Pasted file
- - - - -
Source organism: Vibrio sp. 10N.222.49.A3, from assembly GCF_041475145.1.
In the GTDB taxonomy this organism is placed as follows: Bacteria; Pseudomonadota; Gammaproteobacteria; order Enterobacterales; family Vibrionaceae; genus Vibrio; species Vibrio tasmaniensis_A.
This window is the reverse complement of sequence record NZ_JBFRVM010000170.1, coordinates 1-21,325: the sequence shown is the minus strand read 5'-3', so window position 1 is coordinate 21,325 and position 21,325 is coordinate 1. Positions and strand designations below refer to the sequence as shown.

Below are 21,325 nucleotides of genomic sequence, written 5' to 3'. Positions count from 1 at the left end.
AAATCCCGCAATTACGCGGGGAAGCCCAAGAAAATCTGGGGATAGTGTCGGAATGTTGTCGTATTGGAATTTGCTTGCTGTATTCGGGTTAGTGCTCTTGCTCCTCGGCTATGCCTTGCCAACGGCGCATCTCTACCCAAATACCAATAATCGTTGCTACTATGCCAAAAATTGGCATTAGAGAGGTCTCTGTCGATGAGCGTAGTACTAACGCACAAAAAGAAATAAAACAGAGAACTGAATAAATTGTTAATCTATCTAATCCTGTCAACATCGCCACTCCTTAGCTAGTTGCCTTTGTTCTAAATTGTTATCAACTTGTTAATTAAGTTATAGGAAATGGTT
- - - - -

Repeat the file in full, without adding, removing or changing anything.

Source organism: Vibrio sp. 10N.222.49.A3, from assembly GCF_041475145.1.
In the GTDB taxonomy this organism is placed as follows: Bacteria; Pseudomonadota; Gammaproteobacteria; order Enterobacterales; family Vibrionaceae; genus Vibrio; species Vibrio tasmaniensis_A.
This window is the reverse complement of sequence record NZ_JBFRVM010000170.1, coordinates 1-21,325: the sequence shown is the minus strand read 5'-3', so window position 1 is coordinate 21,325 and position 21,325 is coordinate 1. Positions and strand designations below refer to the sequence as shown.

Below are 21,325 nucleotides of genomic sequence, written 5' to 3'. Positions count from 1 at the left end.
AAATCCCGCAATTACGCGGGGAAGCCCAAGAAAATCTGGGGATAGTGTCGGAATGTTGTCGTATTGGAATTTGCTTGCTGTATTCGGGTTAGTGCTCTTGCTCCTCGGCTATGCCTTGCCAACGGCGCATCTCTACCCAAATACCAATAATCGTTGCTACTATGCCAAAAATTGGCATTAGAGAGGTCTCTGTCGATGAGCGTAGTACTAACGCACAAAAAGAAATAAAACAGAGAACTGAATAAATTGTTAATCTATCTAATCCTGTCAACATCGCCACTCCTTAGCTAGTTGCCTTTGTTCTAAATTGTTATCAACTTGTTAATTAAGTTATAGGAAATGGTT